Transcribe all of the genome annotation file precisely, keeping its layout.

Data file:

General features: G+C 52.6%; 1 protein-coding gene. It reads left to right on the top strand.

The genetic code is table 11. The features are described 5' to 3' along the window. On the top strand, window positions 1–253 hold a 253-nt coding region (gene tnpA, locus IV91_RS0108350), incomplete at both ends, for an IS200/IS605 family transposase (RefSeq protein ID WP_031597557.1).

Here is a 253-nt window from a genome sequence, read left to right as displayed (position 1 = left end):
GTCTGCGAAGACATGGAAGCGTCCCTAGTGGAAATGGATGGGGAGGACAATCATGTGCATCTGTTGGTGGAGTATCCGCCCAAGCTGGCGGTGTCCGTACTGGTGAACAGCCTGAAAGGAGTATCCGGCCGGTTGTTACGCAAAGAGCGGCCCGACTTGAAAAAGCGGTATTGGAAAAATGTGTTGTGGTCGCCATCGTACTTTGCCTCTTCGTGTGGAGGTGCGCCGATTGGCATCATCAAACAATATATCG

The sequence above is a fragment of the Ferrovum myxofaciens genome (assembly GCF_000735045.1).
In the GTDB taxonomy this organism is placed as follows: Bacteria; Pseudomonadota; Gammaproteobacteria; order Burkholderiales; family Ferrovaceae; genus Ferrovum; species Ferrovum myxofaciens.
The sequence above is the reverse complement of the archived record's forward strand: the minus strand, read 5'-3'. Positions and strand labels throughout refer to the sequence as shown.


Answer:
General features: G+C 52.6%; 1 protein-coding gene. It reads left to right on the top strand.

The genetic code is table 11. The features are described 5' to 3' along the window. On the top strand, window positions 1–253 hold a 253-nt coding region (gene tnpA, locus IV91_RS0108350), incomplete at both ends, for an IS200/IS605 family transposase (RefSeq protein ID WP_031597557.1).

Here is a 253-nt window from a genome sequence, read left to right as displayed (position 1 = left end):
GTCTGCGAAGACATGGAAGCGTCCCTAGTGGAAATGGATGGGGAGGACAATCATGTGCATCTGTTGGTGGAGTATCCGCCCAAGCTGGCGGTGTCCGTACTGGTGAACAGCCTGAAAGGAGTATCCGGCCGGTTGTTACGCAAAGAGCGGCCCGACTTGAAAAAGCGGTATTGGAAAAATGTGTTGTGGTCGCCATCGTACTTTGCCTCTTCGTGTGGAGGTGCGCCGATTGGCATCATCAAACAATATATCG

The sequence above is a fragment of the Ferrovum myxofaciens genome (assembly GCF_000735045.1).
In the GTDB taxonomy this organism is placed as follows: Bacteria; Pseudomonadota; Gammaproteobacteria; order Burkholderiales; family Ferrovaceae; genus Ferrovum; species Ferrovum myxofaciens.
The sequence above is the reverse complement of the archived record's forward strand: the minus strand, read 5'-3'. Positions and strand labels throughout refer to the sequence as shown.